The U.S egg industry is struggling to adapt to two major disruptive forces: a mandated change in how hens are treated, and a wave of bird flu.
Highly pathogenic avian influenza (HPAI) has killed about 11 million laying hens so far this year. This and other factors have reduced the U.S. laying herd by 5%, to 322 million. It’s the biggest outbreak of HPAI since 2015, when a wave of infections killed 36 million layers. A report from CoBank predicts that prices are on a path to rise $1 or more a dozen before Easter, when demand typically spikes. Prices already have gone up about 52% since early February, when the first cases of HPAI were confirmed in a turkey flock in Indiana.
“With supplies potentially spiraling, and stress on conversion to more expensive cage-free-type eggs, consumers appear likely to bear at least a portion of the brunt of higher prices for eggs tendered in 2022, at a time when they are actively seeking low-priced protein items as they grapple with overall inflation,” the report says.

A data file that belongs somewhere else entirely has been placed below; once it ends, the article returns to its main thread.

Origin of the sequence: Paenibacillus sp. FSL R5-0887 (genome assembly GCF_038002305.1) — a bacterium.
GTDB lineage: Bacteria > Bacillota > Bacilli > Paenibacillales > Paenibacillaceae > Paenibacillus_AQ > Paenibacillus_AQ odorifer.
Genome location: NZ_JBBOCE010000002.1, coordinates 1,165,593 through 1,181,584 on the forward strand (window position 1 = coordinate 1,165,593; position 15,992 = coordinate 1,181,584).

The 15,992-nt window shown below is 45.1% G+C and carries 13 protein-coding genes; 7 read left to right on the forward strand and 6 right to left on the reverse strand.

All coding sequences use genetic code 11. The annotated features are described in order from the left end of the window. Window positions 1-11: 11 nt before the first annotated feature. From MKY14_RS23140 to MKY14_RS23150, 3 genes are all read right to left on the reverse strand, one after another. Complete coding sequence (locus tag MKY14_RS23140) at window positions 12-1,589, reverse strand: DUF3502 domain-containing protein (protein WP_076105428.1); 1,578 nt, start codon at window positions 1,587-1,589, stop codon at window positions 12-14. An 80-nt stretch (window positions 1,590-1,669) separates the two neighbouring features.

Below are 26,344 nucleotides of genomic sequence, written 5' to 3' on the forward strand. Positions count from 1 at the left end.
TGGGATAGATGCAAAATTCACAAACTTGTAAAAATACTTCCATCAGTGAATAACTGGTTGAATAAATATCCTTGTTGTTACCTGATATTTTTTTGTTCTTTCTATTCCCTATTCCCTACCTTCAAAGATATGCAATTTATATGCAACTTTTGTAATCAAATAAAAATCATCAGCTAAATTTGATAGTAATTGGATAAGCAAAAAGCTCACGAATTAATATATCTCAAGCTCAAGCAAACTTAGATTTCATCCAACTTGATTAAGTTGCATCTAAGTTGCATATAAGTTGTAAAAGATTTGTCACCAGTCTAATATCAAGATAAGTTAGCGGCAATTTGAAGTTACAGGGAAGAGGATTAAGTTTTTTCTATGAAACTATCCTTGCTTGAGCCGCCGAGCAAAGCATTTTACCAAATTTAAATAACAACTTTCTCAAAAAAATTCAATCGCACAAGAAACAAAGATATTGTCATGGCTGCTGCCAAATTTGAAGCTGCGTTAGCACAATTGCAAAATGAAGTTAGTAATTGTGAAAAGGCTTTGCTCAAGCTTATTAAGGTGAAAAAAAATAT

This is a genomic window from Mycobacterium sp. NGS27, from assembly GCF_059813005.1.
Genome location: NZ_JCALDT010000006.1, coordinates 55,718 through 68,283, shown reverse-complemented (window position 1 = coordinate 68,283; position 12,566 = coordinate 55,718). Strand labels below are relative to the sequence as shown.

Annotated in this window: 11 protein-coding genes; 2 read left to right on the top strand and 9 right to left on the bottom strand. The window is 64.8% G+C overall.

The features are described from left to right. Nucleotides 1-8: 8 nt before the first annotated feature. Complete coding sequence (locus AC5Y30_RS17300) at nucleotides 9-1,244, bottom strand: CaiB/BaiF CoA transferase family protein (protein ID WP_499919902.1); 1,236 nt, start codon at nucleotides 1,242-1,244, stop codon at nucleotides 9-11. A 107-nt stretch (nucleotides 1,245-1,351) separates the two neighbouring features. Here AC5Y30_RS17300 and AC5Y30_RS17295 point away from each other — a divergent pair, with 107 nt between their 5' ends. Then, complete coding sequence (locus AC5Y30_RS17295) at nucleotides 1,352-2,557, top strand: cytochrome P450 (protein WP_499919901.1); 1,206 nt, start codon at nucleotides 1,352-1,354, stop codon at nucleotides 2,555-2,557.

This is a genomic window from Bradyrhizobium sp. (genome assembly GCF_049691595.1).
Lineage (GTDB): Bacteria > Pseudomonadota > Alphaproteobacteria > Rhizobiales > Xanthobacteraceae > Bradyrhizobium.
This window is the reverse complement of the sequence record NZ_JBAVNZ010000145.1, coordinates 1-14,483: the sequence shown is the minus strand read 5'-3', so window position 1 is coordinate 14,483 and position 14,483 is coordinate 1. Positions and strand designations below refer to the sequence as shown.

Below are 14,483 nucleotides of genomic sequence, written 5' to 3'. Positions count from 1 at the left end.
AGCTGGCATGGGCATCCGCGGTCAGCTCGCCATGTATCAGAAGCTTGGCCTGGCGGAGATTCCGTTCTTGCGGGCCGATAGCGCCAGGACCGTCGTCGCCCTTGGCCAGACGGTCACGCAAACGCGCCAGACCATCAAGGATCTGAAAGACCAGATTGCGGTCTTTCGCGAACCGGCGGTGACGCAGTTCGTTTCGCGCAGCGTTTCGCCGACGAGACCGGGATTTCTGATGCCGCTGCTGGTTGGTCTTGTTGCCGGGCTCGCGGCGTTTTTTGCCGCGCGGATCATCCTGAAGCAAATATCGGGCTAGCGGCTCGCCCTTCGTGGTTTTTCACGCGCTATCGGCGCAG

The egg industry is dealing with HPAI on top of having to build bigger cages for their hens.
A law in California that took effect at the beginning of this year mandates a minimum size for cages. In addition, trade customers like McDonald’s Corp. have been demanding this for years.
Cal-Maine Foods, the largest U.S. egg producer, said recently that it will invest $82 million in larger cages in two of its facilities. It was the latest in expenditures for bigger cages that have totaled $625 million since 2008, according to the Wall Street Journal.
Cal-Maine’s sales for the quarter ending in February were $477.5 million, a 33% rise over the same quarter last year. Earnings for the quarter were $39.5 million, nearly triple last year’s. Company executives attributed the increases to higher egg prices.